As Tiger prepared to face Bob Foster in defence of his light heavyweight title in May of 1968, he reacted with astonishment at the Nigerian media's habitual reference to him as "Dick Tiger of Nigeria". His accusations of indiscriminate killings committed by Nigeria's armed forces during interviews with news outlets such as the New York Times, his playing of the Biafran anthem at his fights in America and his distributing of anti-Nigerian propaganda outside Madison Square Garden put paid to any hopes the Nigerians had of keeping him on side.
Tiger did not stop at criticizing the Nigerian military government for genocide and the commission of war crimes: he dug deep into his pockets. For instance, in 1967 when the Nigerian-turned-Biafran politician K.O. Mbadiwe went to the United States to raise monies for the Biafran effort, Tiger contributed $1,000 to a fund that was to be made available to the Biafran government.
The Biafran enterprise would however end in disaster.
A swift encirclement and institution of a blockade resulted in widespread starvation and the steady diminution of its original territory. Ojukwu fled and Biafra eventually capitulated in January of 1970. Anticipating the end, Tiger handed back his MBE medal to the British embassy in America citing in an accompanying note Britain’s moral and military support for Nigeria in its “genocidal war against the people of Biafra.”
While Gowon sought to implement a policy of national reconciliation, members of the ruling military regime remained unforgiving about Tiger's role during the conflict. His words in a ringside interview conducted after his loss to Emile Griffith in July of 1970 were positive but were an attempt to mask his overwhelming disappointment at the turn of events and his uncertainty about reabsorption. When asked by Don Donphy about his plans for the future, Tiger responded:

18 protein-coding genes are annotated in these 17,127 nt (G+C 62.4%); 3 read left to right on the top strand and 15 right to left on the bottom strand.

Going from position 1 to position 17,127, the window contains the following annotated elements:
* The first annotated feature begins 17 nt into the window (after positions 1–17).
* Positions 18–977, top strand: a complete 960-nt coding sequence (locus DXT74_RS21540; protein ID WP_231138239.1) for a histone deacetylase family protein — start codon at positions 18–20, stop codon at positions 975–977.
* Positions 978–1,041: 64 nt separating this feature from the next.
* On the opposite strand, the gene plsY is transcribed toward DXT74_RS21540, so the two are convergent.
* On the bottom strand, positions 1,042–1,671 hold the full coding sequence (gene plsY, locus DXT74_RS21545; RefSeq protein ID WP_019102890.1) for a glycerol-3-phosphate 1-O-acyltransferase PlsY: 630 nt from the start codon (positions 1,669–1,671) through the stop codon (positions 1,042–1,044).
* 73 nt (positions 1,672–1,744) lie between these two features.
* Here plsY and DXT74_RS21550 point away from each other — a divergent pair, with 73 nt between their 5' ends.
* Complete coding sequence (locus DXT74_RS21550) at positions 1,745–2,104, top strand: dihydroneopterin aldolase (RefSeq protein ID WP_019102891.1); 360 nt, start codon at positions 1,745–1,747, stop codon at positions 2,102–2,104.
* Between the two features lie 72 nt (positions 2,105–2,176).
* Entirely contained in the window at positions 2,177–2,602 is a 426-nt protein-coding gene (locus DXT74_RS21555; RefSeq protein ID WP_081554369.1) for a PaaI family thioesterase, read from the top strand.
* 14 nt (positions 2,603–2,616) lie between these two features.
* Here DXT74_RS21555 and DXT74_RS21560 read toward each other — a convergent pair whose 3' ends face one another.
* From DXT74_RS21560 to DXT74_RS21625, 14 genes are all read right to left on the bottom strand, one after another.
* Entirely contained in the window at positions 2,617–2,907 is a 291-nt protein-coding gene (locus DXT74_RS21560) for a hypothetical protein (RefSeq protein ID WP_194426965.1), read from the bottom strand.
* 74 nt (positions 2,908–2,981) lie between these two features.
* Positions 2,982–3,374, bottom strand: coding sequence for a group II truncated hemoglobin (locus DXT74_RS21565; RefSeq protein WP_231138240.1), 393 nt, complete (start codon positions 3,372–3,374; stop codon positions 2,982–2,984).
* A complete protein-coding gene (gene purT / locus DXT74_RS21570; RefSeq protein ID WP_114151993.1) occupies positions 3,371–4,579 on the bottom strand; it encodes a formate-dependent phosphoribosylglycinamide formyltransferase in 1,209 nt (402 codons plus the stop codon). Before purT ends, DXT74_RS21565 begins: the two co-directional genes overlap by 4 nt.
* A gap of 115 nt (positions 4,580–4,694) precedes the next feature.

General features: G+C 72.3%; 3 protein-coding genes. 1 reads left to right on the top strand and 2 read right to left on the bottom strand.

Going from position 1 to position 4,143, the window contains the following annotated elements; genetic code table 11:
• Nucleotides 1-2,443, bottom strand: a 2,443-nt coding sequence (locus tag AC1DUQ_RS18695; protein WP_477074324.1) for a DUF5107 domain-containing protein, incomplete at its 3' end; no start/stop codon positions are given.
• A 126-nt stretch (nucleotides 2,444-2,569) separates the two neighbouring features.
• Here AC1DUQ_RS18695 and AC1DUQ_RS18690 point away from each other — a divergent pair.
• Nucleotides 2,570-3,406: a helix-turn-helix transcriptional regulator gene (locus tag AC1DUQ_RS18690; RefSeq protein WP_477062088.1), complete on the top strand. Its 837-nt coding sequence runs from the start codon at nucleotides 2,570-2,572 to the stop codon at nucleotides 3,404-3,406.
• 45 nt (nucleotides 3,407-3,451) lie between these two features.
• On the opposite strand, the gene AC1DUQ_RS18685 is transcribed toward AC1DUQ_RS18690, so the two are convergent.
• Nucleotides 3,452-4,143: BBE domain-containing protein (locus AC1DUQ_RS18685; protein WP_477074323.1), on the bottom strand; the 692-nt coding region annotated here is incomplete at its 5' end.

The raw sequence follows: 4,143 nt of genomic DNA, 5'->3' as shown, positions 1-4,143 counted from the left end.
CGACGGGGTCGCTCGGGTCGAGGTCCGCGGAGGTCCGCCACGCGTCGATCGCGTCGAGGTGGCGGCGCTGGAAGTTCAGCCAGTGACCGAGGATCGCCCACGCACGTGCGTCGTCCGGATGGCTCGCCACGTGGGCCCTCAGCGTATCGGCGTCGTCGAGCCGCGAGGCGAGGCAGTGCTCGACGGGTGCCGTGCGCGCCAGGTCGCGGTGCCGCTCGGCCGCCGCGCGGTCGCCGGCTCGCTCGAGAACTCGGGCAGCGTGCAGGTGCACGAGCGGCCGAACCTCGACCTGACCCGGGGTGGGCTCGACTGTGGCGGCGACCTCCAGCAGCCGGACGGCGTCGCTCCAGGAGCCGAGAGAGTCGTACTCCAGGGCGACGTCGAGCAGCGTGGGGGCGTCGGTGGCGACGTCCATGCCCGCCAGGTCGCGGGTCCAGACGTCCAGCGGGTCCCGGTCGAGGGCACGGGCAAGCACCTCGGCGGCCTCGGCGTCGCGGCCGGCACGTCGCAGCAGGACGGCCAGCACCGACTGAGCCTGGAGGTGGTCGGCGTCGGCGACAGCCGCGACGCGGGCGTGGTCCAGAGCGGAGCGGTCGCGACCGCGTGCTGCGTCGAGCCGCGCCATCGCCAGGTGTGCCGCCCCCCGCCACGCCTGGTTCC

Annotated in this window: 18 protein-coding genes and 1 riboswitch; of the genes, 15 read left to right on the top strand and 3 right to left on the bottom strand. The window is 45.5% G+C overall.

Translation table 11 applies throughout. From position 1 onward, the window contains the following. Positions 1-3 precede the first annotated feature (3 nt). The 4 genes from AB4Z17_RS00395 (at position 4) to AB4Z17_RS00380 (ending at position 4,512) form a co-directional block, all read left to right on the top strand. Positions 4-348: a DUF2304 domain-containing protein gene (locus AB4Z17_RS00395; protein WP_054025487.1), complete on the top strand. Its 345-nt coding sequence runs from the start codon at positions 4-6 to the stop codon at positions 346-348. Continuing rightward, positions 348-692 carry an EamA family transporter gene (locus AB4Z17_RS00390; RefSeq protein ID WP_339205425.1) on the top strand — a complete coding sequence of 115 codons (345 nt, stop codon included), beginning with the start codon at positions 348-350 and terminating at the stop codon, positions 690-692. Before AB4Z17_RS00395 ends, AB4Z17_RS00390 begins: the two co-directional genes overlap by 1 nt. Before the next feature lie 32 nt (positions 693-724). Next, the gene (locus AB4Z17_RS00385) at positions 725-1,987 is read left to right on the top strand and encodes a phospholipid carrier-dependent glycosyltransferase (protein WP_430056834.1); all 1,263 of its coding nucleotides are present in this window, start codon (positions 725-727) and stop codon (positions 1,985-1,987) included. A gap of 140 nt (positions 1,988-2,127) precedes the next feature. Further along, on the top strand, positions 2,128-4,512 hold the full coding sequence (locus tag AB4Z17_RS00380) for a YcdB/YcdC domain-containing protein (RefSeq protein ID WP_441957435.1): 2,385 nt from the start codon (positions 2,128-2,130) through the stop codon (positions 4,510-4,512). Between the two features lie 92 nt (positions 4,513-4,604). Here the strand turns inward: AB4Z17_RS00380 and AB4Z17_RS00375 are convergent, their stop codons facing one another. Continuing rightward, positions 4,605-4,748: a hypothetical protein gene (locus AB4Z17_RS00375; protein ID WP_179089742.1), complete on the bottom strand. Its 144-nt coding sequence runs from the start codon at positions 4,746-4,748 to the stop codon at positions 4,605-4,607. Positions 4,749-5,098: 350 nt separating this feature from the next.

"You know about the war in my country? I am so happy that we are one now, one Nigeria again. And maybe in a few years -a couple of months- I can go back and see my people."
His mid-sentence change from "years" into "months" hinted at the true state of his predicament. He remained in exile until the onset of liver cancer prompted him to seek assurances from the Nigerian authorities through the offices of their representative in New York that he would be allowed to return without molestation.
His plea, witnessed by the sports writer Larry Merchant, was granted and he left New York for Nigeria in July of 1971, dying six months later at the age of 42.
(C) Adeyinka Makinde (2017)
Adeyinka Makinde is the author of DICK TIGER: The Life and Times of a Boxing Immortal and JERSEY BOY: The Life and Mob Slaying of Frankie DePaula. He is also a contributor to the forthcoming Companion to Boxing to be published by Cambridge University Press.